Africa: Can it help feed us all?
Africa’s Potential Bread Basket
‘It is people who make the world: the bush has wounds and scars.’ – a Malawian proverb
Global food security is one of the most serious concerns of our time. The global food system is at the root of many environmental and health crises.
Humans have made the African savanna their home since the dawn of time and have greatly affected the environment. People in pre-colonial Africa were engaged in hunting and gathering, agriculture, mining and simple manufacturing. Agriculture involved most people and there were many different systems of agricultural production in pre-colonial Africa, to suit the variety of conditions the people faced. Without modern machinery and modern inputs such as fertilisers and pesticides they were not, however, able to transform nature on a large scale and were to a large extent at the mercy of the land and the weather. Intensive agriculture makes it possible for populations to grow.
Today, Africa does not grow enough food to feed its own population and African countries have tended to satisfy their increasing demand through expensive imports from the global market. The agriculture sector in many African countries is in a perilous state. It’s a situation that results in discontent and unrest. It is stating the obvious that the solution to the food crisis in Africa is for Africa to grow more food. Africa does in fact have the ability to grow enough food not only to feed itself, but also to help feed the rest of the world.
Africa is host to 60 percent of the world’s uncultivated arable land, yet currently spends tens of billions of dollars per year on importing food. This figure is projected to shoot up to US$110 billion by 2025. Africa is importing what it could actually be producing. African countries export raw goods outside the continent to be processed into consumer products imported back into Africa for purchase. In essence, Africa is exporting jobs outside the continent, and contributing to Africa’s poverty.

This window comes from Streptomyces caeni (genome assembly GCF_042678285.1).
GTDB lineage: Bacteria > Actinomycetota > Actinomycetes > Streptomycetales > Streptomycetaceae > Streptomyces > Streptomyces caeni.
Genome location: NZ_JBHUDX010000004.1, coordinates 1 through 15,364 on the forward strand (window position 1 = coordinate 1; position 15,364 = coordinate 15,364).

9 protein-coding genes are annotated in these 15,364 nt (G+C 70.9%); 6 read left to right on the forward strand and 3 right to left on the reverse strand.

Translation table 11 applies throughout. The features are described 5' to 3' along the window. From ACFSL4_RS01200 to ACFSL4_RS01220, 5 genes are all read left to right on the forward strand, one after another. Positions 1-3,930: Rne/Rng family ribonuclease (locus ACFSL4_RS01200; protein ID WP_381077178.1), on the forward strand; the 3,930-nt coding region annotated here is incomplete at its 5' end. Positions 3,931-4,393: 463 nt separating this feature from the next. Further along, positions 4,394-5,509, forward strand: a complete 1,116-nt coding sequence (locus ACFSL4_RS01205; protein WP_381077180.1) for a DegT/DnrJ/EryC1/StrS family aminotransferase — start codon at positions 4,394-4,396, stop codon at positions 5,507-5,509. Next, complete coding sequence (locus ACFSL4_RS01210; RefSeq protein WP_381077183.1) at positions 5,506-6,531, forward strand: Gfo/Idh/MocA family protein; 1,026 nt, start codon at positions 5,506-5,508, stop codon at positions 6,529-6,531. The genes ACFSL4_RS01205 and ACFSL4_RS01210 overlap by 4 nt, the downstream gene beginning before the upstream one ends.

The African Guinea Savannah is one of the largest underused agricultural land reserves in the world with less than 10 percent used to produce crops. An area twice as large as that planted to wheat worldwide – a swathe of land with potential fertility that runs from the coasts of Guinea, Sierra Leone and Senegal eastwards to the Ethiopian border, then veers southeast to cover parts of Uganda, Kenya, Tanzania and the Congo before spreading across the continent over large areas of Angola, Zambia, Malawi, Mozambique and western Madagascar. Population figures are hard to come by when looking at the savanna, ranging from two to over 100 people per square mile and roughly 45 percent live in urban centres.
The Guinea Savannah zone covers about 600 million hectares, of which about 400 million hectares could be used for crop agriculture. Currently, less than 10 percent of this area is being cultivated. This region has the potential to feed Africa and send produce elsewhere. It features a warm tropical climate with 800–1,200 millimeters of rainfall annually, allowing for a growing period of 150–210 days. The variable annual rainfall and poor soil quality make this a challenging agro-ecological environment. It supports three main farming systems:
(a) the root crop farming system; (b) the mixed cereal-root crop farming system; and (c) the maize mixed farming system.